Global warming, climate change, greenhouse gases…we read about them all the time. By now we know that it’s one of our biggest problems. But all too often it seems like the province of governments, discussing possible agreements to lower carbon emissions, or talking about ideas like carbon trading.
That’s all well and good, but it doesn’t engage us directly. It’s too theoretical. The only way to really understand how climate change is moving rapidly is to see its effects and understand how they affect us.
What We’ve Seen Lately
You can almost catalogue the weather changes in recent years due to climate change. Think of the devastation caused by Hurricane Katrina, which decimated New Orleans in 2005, or the flooding in South Yorkshire and the Midlands in the summer of 2007, followed by drought and floods all across Africa. These are things we’ve all seen and experienced.
The weather extremes are becoming more severe. There’s talk about improving the London tide barrier flood defences – because sea levels are rising. All these things affect all of us. We’re watching the climate change every year, and we’re literally paying for it. Food production goes down because of weather extremes, so our grocery bills increase.
We hear a lot about the extinction of animal species, but one that’s under great threat – the polar bear. The Arctic is changing as global temperatures rise, and the bear’s habitat is vanishing.
Our island is getting smaller as sea levels increase. We’re having tornados with real destructive power – something rarely seen before. All of these things can be laid at the door of climate change.
We should also realise that they’re going to get worse before they get better. In fact, it’s debatable whether things can ever reverse. We’re probably living in a new normal, where we have to expect much less calmness in the weather. Our mild English summers will fluctuate between sodden and awful and heatwaves, with temperatures up in the 30s and 40s as normal – Mediterranean summers at home.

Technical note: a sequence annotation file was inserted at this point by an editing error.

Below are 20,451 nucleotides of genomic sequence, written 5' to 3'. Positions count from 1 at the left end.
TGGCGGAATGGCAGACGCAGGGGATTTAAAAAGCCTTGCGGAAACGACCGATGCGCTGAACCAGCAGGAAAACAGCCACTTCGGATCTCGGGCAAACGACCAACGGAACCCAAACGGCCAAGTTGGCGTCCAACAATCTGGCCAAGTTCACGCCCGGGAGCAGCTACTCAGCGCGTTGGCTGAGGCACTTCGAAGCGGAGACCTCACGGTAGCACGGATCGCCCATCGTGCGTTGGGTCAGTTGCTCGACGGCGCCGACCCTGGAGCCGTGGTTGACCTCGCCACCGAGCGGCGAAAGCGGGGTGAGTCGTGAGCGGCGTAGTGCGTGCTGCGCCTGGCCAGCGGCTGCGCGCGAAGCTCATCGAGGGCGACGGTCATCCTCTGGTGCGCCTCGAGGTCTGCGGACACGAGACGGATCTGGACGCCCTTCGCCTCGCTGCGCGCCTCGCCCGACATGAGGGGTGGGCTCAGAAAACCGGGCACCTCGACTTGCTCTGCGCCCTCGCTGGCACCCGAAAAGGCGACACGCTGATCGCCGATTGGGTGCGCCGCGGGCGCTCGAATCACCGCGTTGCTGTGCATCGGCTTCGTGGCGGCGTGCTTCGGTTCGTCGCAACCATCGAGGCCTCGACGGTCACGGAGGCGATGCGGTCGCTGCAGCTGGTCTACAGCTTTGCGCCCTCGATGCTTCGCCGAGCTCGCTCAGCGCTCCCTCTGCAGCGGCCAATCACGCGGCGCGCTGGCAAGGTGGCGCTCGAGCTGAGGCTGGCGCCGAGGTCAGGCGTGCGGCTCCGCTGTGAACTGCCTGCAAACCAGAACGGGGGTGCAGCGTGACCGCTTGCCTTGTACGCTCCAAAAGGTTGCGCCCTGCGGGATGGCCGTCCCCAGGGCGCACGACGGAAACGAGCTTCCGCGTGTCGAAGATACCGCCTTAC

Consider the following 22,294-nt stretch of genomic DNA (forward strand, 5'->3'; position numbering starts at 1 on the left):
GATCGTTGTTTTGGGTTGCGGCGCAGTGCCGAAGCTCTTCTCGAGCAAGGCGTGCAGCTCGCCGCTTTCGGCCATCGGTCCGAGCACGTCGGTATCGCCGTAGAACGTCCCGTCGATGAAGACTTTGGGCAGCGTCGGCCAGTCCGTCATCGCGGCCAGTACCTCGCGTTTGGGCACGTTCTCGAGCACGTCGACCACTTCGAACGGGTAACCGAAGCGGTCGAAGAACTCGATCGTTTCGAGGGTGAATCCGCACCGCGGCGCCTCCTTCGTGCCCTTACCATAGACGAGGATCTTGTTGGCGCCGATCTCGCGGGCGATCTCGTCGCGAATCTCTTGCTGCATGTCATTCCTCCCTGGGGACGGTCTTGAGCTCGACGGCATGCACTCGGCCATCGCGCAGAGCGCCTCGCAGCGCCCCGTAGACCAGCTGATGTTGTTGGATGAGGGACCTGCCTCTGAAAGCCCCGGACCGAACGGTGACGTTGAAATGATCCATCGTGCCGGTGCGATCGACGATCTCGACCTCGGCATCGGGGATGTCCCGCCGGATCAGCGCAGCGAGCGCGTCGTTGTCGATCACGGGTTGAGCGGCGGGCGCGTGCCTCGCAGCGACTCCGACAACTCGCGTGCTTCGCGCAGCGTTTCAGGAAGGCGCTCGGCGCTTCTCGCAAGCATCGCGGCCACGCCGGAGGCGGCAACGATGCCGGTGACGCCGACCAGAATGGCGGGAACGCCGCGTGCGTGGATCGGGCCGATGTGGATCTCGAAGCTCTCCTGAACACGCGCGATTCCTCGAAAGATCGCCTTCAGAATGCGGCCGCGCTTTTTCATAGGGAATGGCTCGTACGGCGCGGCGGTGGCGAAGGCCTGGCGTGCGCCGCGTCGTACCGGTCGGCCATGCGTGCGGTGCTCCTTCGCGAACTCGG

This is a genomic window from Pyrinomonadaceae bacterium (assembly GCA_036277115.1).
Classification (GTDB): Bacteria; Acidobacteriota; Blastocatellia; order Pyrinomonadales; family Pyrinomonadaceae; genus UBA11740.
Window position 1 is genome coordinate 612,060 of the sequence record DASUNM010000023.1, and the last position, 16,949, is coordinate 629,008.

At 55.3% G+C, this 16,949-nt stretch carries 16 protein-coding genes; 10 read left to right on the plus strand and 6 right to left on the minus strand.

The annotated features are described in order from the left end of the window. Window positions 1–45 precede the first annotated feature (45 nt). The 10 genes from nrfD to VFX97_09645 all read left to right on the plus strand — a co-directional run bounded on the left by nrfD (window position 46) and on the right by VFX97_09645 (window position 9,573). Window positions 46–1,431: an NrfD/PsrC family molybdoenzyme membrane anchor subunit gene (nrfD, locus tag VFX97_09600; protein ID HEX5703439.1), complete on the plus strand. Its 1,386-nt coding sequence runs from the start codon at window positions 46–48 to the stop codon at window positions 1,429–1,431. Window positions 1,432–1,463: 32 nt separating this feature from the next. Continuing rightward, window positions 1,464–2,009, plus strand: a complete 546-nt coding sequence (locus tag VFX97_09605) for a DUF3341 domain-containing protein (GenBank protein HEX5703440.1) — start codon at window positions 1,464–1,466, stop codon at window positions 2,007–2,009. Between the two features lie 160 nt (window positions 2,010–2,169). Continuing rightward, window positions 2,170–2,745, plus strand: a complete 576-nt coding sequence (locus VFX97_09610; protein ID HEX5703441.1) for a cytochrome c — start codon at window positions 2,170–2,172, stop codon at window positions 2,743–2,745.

These are the things that we know to expect. Winters, too, will be wetter. There may well be other, unanticipated things, too. The bottom line is that our lives are all changing, and we’re seeing global warming in action every single day.
What We Can Do
Global temperatures are rising. That’s a fact, and we need to get used to it. The big question is making sure they don’t rise too much. An increase of two degrees Celsius might not seem like much, but we’ll be lucky if we can contain it at that. It’s going to take a lot of work and sacrifice, and we’ll need to start very soon – by 2015 at the latest with major international government initiatives. There have been plenty of calculations about what will happen if the global temperature rises instead by three, four, five or even six degrees and the answers are anything but heartening.
Before that, though, all of us can help bring about changes. It’s not that difficult, but everything helps. Above all, there’s no real choice in the matter. We all have to take steps to reduce our individual carbon footprints.